On top of skirting around trying to avoid other students Olivia has plenty of other things on her mind.  She spotted a story in a news article saying that a local boy (who Olivia knows and used to go to the same school) has died in a surfing or swimming accident.  Olivia is distraught by the news but soon starts to suspect that she imagined the story.  The article seems to have disappeared and nobody at the school seems to be aware.  At the same time we are shown a memory of Olivia and her brother out driving when a strange occurrence takes place.  The car is hit by an object, Olivia’s brother thinks a branch, Olivia on the other hand thinks she sees a man lying in the road, a man with long silver hair and wings.  There are other strange occurences but I won’t go into them here. Then things escalate, starting at the high school dance, Abigail is attacked.  We find out more strange news from Olivia’s flashbacks and there’s talk of a haunted house.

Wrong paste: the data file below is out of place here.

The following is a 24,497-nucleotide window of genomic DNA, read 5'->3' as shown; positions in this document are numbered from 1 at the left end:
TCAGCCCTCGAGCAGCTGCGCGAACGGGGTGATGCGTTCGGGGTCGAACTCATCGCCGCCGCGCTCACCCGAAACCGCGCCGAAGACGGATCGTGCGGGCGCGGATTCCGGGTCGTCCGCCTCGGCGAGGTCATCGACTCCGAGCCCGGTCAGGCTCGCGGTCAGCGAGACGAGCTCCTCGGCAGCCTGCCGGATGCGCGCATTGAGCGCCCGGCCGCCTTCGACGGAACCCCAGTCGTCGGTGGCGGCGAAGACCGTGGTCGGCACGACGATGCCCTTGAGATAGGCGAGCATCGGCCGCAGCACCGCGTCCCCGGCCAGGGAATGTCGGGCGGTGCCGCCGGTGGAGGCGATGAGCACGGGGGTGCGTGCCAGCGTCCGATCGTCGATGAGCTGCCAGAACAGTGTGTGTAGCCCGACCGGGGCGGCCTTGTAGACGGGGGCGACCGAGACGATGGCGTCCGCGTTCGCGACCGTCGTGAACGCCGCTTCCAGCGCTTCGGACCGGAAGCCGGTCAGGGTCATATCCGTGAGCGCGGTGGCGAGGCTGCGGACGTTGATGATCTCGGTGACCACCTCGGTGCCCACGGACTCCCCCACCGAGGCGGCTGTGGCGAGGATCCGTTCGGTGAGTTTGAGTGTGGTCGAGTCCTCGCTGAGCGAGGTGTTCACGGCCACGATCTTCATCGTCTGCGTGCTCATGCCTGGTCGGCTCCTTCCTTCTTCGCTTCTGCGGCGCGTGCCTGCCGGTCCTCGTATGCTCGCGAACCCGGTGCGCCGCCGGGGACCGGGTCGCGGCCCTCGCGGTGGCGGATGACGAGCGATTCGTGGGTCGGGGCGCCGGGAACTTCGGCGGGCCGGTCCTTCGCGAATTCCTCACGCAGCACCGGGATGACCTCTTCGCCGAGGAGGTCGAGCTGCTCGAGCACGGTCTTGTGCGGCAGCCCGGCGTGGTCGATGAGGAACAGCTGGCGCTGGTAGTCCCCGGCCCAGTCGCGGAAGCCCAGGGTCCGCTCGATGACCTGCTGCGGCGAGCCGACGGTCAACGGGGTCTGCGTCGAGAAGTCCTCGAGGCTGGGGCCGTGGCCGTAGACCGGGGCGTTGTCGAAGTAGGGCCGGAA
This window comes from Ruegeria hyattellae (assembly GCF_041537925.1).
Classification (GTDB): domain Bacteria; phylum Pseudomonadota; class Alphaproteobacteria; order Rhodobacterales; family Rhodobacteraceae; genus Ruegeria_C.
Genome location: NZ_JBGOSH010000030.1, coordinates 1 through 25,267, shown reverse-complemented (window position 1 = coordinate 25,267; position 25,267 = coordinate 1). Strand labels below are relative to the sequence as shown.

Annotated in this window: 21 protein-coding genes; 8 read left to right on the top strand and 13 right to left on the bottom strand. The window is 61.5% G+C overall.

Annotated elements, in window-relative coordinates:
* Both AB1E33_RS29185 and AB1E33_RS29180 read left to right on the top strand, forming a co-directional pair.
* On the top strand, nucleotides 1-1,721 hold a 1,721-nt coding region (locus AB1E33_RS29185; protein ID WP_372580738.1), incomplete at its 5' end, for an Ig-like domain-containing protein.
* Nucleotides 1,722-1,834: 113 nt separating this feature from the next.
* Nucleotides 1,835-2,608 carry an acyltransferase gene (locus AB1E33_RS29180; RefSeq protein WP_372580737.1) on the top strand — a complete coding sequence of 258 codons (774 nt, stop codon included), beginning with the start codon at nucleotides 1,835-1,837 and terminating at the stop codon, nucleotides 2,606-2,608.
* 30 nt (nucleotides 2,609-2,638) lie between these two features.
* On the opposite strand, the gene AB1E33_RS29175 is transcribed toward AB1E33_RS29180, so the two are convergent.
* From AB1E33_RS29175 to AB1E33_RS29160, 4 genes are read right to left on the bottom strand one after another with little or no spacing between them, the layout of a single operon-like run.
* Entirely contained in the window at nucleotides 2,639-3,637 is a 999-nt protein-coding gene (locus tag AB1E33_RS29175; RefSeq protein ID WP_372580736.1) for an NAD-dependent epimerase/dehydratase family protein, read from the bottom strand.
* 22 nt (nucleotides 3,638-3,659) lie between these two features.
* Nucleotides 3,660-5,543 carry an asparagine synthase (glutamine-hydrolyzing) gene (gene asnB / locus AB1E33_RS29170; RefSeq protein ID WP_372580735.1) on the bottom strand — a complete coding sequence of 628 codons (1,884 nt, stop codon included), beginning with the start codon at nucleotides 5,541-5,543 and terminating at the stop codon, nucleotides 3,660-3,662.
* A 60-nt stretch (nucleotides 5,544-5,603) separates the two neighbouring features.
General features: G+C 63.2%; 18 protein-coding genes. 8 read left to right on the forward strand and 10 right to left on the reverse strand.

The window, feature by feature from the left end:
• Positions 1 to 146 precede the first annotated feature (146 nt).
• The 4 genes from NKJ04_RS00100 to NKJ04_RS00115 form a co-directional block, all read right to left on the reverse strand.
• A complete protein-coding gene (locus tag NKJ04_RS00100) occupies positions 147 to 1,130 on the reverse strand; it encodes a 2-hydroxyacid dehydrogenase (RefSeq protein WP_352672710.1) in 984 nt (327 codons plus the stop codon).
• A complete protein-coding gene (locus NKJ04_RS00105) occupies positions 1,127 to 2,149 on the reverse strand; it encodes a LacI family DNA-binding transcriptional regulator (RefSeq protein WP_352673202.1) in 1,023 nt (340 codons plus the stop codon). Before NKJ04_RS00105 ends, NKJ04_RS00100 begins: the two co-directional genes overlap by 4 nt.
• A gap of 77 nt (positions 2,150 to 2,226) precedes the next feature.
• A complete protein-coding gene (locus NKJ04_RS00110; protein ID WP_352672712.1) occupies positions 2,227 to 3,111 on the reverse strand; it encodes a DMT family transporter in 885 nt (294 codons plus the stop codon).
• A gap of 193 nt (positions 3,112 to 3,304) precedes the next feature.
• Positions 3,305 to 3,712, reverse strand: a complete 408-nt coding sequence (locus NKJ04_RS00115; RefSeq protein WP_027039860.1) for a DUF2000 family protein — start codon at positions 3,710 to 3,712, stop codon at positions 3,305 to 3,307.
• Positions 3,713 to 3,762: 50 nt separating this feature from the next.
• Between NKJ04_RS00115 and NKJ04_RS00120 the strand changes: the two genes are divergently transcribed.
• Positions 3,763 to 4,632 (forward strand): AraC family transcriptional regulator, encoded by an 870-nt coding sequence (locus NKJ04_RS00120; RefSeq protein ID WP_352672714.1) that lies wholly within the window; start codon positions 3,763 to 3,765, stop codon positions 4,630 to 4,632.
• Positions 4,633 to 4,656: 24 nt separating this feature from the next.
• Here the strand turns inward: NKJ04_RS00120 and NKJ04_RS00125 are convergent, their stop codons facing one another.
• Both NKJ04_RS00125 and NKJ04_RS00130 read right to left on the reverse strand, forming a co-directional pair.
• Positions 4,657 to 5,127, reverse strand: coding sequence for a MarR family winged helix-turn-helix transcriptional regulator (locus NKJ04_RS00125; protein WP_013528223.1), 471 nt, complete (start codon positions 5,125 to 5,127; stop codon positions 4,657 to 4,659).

Now, my feelings on One of Us are a little mixed.  I struggled to get into the story at first (although I did think the opening chapter was quite an intriguing hook).  The early stages of the story felt very teenage angst-y and the dialogue felt clunky, there was a lot of wild speculation on the part of Olivia for almost everything and anything that happens and for perhaps half the book very little really took place other than glimpses of things that didn’t really add up to very much.  As the story began to hot up the writing improved, to such an extent that I was intrigued and quite keen to read forward to discover what was going on.  The pacing improved, in fact things became a little bit crazy, it felt almost like a Scooby Doo adventure at one point but with an all girl cast and absent Scooby – and witches and fae instead of wannabe criminals shaking their fists and muttering ‘if it wasn’t for those pesky kids’.  I can’t deny that it was actually entertaining in a chaotic sort of way, not sure it was entirely realistic in some respects but it did keep me turning the pages.  But, and yes, there is a but.  I’m not sure even now what the motivations of the ‘evil ones’ was or what they were really trying to achieve.  I have what feels like a sketchy understanding of things being hidden around the city, protected by Others using magic barriers and the like and also that there are those who want to access these hidden elements (creating unspeakable risks)- although I have very hazy notions of why that is at this point.